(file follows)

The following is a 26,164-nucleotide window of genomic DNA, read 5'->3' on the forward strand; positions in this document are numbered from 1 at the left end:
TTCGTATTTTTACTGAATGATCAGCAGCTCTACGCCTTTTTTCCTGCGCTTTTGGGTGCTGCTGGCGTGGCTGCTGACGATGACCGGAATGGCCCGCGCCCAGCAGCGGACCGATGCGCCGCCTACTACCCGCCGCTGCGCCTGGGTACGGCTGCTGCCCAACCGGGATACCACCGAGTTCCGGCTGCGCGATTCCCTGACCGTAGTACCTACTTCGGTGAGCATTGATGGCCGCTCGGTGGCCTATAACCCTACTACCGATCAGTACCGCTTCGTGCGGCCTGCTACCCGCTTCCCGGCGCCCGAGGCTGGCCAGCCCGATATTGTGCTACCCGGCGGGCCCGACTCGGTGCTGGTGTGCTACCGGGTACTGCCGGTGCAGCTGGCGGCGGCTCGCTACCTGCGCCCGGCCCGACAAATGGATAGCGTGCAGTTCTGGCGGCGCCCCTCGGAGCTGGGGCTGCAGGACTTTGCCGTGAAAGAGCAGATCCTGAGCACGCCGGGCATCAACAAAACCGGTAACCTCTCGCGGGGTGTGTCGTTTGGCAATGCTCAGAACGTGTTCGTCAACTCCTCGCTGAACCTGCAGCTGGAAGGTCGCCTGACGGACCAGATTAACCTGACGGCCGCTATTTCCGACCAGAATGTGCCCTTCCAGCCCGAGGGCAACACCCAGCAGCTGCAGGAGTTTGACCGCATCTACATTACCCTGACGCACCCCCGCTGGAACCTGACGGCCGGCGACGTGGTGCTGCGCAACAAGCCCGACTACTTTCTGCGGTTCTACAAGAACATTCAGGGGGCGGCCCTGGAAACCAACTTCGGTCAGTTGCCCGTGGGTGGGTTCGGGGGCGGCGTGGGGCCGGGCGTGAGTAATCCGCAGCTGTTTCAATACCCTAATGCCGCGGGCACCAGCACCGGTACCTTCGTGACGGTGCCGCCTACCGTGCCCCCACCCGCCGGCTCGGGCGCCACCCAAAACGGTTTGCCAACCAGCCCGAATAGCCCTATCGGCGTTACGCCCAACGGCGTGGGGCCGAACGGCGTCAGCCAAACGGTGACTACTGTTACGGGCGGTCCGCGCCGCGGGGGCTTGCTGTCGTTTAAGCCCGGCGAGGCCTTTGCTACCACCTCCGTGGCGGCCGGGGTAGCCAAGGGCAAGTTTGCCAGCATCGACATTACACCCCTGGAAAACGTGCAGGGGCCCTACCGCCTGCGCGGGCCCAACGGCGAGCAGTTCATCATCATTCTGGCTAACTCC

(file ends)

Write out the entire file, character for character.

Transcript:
The following is a 26,164-nucleotide window of genomic DNA, read 5'->3' on the forward strand; positions in this document are numbered from 1 at the left end:
TTCGTATTTTTACTGAATGATCAGCAGCTCTACGCCTTTTTTCCTGCGCTTTTGGGTGCTGCTGGCGTGGCTGCTGACGATGACCGGAATGGCCCGCGCCCAGCAGCGGACCGATGCGCCGCCTACTACCCGCCGCTGCGCCTGGGTACGGCTGCTGCCCAACCGGGATACCACCGAGTTCCGGCTGCGCGATTCCCTGACCGTAGTACCTACTTCGGTGAGCATTGATGGCCGCTCGGTGGCCTATAACCCTACTACCGATCAGTACCGCTTCGTGCGGCCTGCTACCCGCTTCCCGGCGCCCGAGGCTGGCCAGCCCGATATTGTGCTACCCGGCGGGCCCGACTCGGTGCTGGTGTGCTACCGGGTACTGCCGGTGCAGCTGGCGGCGGCTCGCTACCTGCGCCCGGCCCGACAAATGGATAGCGTGCAGTTCTGGCGGCGCCCCTCGGAGCTGGGGCTGCAGGACTTTGCCGTGAAAGAGCAGATCCTGAGCACGCCGGGCATCAACAAAACCGGTAACCTCTCGCGGGGTGTGTCGTTTGGCAATGCTCAGAACGTGTTCGTCAACTCCTCGCTGAACCTGCAGCTGGAAGGTCGCCTGACGGACCAGATTAACCTGACGGCCGCTATTTCCGACCAGAATGTGCCCTTCCAGCCCGAGGGCAACACCCAGCAGCTGCAGGAGTTTGACCGCATCTACATTACCCTGACGCACCCCCGCTGGAACCTGACGGCCGGCGACGTGGTGCTGCGCAACAAGCCCGACTACTTTCTGCGGTTCTACAAGAACATTCAGGGGGCGGCCCTGGAAACCAACTTCGGTCAGTTGCCCGTGGGTGGGTTCGGGGGCGGCGTGGGGCCGGGCGTGAGTAATCCGCAGCTGTTTCAATACCCTAATGCCGCGGGCACCAGCACCGGTACCTTCGTGACGGTGCCGCCTACCGTGCCCCCACCCGCCGGCTCGGGCGCCACCCAAAACGGTTTGCCAACCAGCCCGAATAGCCCTATCGGCGTTACGCCCAACGGCGTGGGGCCGAACGGCGTCAGCCAAACGGTGACTACTGTTACGGGCGGTCCGCGCCGCGGGGGCTTGCTGTCGTTTAAGCCCGGCGAGGCCTTTGCTACCACCTCCGTGGCGGCCGGGGTAGCCAAGGGCAAGTTTGCCAGCATCGACATTACACCCCTGGAAAACGTGCAGGGGCCCTACCGCCTGCGCGGGCCCAACGGCGAGCAGTTCATCATCATTCTGGCTAACTCC